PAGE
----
Investigations Into Prosopagnosia

Brad Duchaine

Vision Sciences Laboratory,
Harvard University

In the last year, we have had the opportunity to assess visual perception in a number of prosopagnosics, and I will discuss a case that contributes to our understanding of the relationship between the recognition of facial identity and facial emotion, and results from a family of prosopagnosics.

Identity/Emotion: Bruce and Young’s model of face recognition posits that the recognition of facial identity and facial expression are performed by separate mechanisms, but the evidence for this distinction is not overwhelming. NM is a 40-year-old prosopagnosic with no history of head trauma who reports great difficulty recognizing facial identity yet no difficulties with facial expressions of emotion. We have tested her with six tests of facial identity recognition and her impairment was clear. In contrast, she performed normally on four tests of emotion recognition that used widely differing methods and emotions. As a result, it is clear that facial identity recognition and facial expression recognition can dissociate and this provides support for this aspect of Bruce and Young’s model.

Genetic prosopagnosia: We have assessed the face and object recognition of three members of one family: a 20-year-old man, his 56-year-old aunt, and his 52-year-old father. The father and son were both impaired on two other face discrimination tests, and the aunt was borderline on one of these tests and normal on the other. All three showed normal performance on some tests of non-face discrimination that used a method identical to that used with faces. The father and son were impaired with famous face recognition, and the aunt’s results were difficult to interpret because she had little exposure to the many celebrities that she did not recognize. It appears that their face recognition difficulties result from difficulties with holistic processing rather than featural processing. In the Jane face discrimination test, participants must decide whether two sequentially presented faces are the same or different. Faces differed either in the shape of the eyes and mouth (featural set), in the spacing of the eyes and mouth (spacing set), or in the shape of the external contour (contour set). All three performed normally with the featural set, but all three were out of the normal range on the spacing set and the contour set. Finally, all three showed normal performance on a test of gender discrimination via the face. These results indicate that genetic factors can result in impairments to particular face recognition mechanisms while not impairing other recognition mechanisms used for faces and objects.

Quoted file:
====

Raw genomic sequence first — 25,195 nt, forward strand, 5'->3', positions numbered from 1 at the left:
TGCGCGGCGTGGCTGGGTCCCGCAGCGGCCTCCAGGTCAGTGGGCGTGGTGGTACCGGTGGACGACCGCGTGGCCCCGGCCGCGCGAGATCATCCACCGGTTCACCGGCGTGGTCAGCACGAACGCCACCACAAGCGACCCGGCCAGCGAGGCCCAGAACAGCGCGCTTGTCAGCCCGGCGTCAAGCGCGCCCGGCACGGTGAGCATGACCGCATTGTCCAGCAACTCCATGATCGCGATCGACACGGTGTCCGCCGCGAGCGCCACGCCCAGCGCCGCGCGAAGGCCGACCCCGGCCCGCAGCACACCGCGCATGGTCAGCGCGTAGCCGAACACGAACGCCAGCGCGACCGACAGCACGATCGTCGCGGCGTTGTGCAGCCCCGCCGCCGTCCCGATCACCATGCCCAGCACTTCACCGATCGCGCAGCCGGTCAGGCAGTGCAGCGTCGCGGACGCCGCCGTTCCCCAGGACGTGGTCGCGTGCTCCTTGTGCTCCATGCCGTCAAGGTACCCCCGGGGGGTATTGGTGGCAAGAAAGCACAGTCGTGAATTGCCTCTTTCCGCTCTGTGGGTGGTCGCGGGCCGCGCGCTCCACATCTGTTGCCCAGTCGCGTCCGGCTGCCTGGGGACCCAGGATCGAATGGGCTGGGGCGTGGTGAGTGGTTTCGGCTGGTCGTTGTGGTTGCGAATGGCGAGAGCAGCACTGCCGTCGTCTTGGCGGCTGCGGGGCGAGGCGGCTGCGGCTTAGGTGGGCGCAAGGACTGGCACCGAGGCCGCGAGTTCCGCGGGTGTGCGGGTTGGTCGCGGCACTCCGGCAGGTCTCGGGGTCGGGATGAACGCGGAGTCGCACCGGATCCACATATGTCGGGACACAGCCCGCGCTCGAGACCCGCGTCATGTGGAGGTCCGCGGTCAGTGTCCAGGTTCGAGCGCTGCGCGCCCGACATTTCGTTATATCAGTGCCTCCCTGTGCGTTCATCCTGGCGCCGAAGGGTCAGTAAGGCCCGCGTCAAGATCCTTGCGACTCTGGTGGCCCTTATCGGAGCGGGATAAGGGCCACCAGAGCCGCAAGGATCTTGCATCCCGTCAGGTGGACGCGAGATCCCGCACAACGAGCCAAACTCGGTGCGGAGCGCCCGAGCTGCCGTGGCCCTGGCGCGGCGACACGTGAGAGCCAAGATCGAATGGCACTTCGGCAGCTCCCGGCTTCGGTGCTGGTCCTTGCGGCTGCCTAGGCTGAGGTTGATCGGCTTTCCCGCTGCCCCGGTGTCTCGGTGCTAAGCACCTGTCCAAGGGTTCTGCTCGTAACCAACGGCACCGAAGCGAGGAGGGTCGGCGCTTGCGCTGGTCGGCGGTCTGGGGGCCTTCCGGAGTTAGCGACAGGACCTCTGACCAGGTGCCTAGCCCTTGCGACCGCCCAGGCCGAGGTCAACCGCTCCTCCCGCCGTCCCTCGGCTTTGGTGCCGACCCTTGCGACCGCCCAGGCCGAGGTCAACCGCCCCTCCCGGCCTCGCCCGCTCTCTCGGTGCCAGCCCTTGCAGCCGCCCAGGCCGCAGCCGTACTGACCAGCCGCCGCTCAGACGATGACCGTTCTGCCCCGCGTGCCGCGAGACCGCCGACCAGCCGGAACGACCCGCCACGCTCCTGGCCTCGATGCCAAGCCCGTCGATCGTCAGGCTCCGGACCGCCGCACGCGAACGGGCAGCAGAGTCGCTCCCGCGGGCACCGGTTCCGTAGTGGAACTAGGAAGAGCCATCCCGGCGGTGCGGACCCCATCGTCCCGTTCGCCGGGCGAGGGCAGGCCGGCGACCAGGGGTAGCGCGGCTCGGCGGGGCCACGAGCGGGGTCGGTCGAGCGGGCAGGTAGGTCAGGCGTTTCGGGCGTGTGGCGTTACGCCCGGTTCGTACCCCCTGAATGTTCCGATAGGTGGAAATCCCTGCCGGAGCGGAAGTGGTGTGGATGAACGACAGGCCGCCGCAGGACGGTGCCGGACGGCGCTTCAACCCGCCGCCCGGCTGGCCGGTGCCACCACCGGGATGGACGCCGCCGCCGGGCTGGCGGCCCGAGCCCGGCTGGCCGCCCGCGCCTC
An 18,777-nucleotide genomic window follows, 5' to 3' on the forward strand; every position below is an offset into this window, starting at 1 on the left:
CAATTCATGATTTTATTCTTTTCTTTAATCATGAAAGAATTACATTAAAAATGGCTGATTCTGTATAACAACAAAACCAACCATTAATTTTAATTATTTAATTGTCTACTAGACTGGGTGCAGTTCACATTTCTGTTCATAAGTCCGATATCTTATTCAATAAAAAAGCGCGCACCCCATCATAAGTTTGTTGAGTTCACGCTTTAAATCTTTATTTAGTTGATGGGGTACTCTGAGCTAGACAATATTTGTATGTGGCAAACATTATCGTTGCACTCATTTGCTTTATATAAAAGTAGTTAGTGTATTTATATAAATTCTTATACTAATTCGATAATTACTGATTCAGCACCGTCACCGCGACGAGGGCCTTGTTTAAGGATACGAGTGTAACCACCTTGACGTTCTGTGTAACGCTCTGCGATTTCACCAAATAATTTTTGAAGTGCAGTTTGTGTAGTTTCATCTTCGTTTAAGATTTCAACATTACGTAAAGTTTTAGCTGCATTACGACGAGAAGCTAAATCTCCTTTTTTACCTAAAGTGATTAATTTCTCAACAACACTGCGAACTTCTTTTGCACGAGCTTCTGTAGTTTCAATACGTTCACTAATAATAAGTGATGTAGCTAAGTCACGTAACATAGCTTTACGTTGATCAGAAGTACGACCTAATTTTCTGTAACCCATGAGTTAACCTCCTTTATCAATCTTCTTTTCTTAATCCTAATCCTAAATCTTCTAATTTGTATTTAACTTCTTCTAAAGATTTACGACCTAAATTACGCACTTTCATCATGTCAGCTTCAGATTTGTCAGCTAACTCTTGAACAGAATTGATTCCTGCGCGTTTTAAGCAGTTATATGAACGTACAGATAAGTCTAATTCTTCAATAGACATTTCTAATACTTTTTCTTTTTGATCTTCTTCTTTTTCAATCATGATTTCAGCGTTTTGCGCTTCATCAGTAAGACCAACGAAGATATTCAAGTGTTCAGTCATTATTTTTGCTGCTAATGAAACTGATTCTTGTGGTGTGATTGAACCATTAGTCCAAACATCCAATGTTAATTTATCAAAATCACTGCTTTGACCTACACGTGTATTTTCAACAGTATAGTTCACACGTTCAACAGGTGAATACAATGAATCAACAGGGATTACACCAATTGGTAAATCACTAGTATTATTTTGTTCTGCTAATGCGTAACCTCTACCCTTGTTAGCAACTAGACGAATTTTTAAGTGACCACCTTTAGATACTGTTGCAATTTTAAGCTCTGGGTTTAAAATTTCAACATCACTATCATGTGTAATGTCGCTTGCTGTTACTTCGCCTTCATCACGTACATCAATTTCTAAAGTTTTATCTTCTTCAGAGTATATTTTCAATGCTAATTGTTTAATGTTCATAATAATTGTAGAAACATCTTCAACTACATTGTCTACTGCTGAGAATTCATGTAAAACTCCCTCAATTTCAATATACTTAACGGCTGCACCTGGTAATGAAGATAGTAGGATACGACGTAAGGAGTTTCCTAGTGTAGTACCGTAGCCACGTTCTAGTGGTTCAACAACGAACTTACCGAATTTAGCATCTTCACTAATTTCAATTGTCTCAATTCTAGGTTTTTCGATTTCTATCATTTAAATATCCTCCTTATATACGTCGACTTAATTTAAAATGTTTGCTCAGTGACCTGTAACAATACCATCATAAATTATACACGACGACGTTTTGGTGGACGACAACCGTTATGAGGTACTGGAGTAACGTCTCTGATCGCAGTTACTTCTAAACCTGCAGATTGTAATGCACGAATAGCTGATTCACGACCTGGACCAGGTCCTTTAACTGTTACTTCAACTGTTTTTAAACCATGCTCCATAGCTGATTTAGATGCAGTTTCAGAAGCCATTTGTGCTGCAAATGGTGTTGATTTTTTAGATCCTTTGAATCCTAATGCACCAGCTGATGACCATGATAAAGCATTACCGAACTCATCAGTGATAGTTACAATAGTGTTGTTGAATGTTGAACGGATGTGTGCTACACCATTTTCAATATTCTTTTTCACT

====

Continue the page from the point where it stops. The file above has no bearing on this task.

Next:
The lecture will take place:

In Room 401, 44 Cummington St.
on Friday, November 15, 2002
at 11:00 am